Data drives business decisions that determine how well business organizations perform in the real world. Vast volumes of data are generated every day, but not all data is reliable in its raw form to drive a mission-critical business decision.
Today, data has a credibility problem. Business leaders and decision makers need to understand the impact of data quality, especially within your own organization.
In this article, we will discuss what Data Quality means, particularly in the world of enterprise IT. Then, we’ll look at some best practices that ensure and maximize high data quality.
What is data quality?
Data quality refers to the utility of data as a function of attributes that determine its fitness and reliability to satisfy the intended use.
These attributes—in the form of metrics, KPIs, and any other qualitative or quantitative requirements—may be subjective and justifiable for a unique set of use cases and context.
If that feels unclear, that’s because a single formal definition of data quality doesn’t exist. (The way you define a quality dinner, for instance, may be different from a Michelin-starred chef.) Instead, data is perceived differently depending on the perspective:
- And others
In order to understand the quality of a dataset, a good place to start is to understand the degree to which it compares to a desired state.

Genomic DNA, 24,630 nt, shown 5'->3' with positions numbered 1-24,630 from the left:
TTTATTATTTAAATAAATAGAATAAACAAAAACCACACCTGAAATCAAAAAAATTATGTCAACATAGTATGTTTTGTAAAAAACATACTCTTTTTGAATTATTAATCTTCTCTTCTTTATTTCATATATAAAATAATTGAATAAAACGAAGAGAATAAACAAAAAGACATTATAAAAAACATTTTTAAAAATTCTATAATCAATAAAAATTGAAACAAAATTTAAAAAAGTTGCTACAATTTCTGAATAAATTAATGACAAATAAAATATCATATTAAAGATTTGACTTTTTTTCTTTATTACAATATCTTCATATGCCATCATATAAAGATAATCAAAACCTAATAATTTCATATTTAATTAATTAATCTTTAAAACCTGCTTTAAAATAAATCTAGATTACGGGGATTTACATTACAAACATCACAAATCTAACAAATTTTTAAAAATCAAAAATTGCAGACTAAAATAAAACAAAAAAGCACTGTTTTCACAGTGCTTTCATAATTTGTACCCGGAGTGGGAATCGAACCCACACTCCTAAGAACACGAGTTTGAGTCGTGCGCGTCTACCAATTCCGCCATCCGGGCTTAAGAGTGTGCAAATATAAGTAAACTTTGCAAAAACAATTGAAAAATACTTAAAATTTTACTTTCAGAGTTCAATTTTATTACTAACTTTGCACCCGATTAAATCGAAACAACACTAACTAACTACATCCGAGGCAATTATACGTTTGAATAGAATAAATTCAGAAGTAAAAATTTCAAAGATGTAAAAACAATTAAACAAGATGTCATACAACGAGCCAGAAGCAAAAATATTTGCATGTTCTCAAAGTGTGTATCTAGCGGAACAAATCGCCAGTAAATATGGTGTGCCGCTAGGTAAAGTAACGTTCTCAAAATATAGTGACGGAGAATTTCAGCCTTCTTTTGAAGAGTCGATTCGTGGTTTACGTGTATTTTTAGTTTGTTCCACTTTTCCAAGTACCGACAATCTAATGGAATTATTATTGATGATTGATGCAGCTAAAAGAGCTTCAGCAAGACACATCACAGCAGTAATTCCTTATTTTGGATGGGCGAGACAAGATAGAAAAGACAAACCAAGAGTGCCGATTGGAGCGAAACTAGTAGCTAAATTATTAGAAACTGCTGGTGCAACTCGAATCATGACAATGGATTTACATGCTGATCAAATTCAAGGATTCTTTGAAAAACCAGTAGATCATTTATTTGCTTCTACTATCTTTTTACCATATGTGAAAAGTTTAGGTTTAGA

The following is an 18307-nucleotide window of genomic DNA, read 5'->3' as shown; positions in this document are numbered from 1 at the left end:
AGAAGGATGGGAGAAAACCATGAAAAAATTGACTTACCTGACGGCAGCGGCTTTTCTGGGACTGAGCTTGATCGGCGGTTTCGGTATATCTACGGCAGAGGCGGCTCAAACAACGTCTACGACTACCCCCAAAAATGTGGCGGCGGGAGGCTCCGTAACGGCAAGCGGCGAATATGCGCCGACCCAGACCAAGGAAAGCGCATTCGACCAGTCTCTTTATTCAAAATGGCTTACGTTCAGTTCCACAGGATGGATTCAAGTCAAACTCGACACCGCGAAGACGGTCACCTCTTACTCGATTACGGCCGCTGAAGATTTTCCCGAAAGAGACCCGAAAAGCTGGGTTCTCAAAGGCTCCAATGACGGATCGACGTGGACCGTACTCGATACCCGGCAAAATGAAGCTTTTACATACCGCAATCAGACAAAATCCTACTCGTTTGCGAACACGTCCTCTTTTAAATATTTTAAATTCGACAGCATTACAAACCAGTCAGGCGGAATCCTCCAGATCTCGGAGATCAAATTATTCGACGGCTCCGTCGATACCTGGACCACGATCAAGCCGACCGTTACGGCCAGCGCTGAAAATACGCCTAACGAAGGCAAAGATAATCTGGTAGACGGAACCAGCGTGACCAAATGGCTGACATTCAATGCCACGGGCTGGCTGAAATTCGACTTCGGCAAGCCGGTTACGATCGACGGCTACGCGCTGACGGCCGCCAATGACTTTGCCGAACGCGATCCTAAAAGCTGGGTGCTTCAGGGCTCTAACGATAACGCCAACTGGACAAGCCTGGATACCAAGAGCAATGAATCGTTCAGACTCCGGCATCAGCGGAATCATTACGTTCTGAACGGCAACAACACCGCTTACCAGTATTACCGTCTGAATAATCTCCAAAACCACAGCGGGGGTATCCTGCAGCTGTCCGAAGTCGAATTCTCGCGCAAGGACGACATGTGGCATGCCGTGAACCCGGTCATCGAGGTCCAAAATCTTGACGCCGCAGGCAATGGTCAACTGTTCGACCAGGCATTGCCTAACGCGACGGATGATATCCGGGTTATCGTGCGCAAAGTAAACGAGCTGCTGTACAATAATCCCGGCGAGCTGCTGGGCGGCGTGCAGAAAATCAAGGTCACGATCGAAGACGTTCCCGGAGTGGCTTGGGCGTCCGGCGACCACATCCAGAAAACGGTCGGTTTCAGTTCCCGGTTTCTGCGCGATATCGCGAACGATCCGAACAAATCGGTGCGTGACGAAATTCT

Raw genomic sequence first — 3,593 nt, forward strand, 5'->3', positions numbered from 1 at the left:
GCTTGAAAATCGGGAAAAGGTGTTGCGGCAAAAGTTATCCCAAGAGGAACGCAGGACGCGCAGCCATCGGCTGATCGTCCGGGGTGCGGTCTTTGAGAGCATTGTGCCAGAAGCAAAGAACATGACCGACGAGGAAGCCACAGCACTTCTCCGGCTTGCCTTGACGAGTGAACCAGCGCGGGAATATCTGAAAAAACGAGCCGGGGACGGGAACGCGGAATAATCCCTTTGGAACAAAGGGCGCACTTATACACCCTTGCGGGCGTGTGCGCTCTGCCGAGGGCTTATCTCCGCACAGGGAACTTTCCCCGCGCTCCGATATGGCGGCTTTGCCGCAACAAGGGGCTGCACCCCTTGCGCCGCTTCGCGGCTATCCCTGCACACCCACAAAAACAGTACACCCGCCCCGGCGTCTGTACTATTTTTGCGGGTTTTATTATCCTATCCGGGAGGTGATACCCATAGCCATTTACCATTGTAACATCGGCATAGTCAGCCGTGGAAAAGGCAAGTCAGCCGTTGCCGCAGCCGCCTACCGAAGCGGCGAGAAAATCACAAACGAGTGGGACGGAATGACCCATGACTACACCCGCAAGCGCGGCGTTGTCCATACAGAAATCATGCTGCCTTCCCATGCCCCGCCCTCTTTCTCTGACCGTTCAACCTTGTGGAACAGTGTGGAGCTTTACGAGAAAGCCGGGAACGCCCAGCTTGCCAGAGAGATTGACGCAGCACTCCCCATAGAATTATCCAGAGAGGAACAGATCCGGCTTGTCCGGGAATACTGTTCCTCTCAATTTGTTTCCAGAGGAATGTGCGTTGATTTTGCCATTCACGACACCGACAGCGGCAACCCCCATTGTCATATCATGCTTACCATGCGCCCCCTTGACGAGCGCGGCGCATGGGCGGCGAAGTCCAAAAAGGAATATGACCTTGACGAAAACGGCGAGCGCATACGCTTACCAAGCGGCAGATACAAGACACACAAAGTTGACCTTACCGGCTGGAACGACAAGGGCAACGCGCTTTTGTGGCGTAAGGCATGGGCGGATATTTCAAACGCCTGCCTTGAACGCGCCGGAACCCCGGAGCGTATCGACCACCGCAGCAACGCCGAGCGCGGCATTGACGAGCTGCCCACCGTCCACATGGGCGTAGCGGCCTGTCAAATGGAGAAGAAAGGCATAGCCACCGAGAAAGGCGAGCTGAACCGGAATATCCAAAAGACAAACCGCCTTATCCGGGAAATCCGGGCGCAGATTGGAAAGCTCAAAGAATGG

For example, a dataset free of errors, consistent in its format, and complete in its features, may meet all requirements or expectations that determine data quality.
(Understand how data quality compares to data integrity.)
Defining data quality in enterprise IT
Now let’s discuss data quality from a standards perspective, as it is widely used particularly in the domains of:
- Database management
- Big data
- Enterprise IT
Let’s first look at the definition of ‘quality’ according to the ISO 9000:2015 standard:
Quality is the degree to which inherent characteristics of an object meet requirements.
We can apply this definition to data and the way it is used in the IT industry. In the domain of database management, the term ‘dimensions’ describes the characteristics or measurable features of a dataset.
The quality of data is also subject to external and extrinsic factors, such as availability and compliance. So, here’s holistic and standards-based definition for quality data in big data applications:
Data quality is the degree to which dimensions of data meet requirements.
It’s important to note that the term dimensions does not refer to the categories used in datasets. Instead, it’s talking about the measurable features that describe particular characteristics of the dataset. When compared to the desired state of data, you can use these characteristics to understand and quantify data quality in measurable terms.
For instance, some of the common dimensions of data quality are:
- Accuracy. The degree of closeness to real data.
- Availability. The degree to which the data can be accessed by users or systems.
- Completeness. The degree to which all data attributes, records, files, values and metadata is present and described.
- Compliance. The degree to which data complies with applicable laws.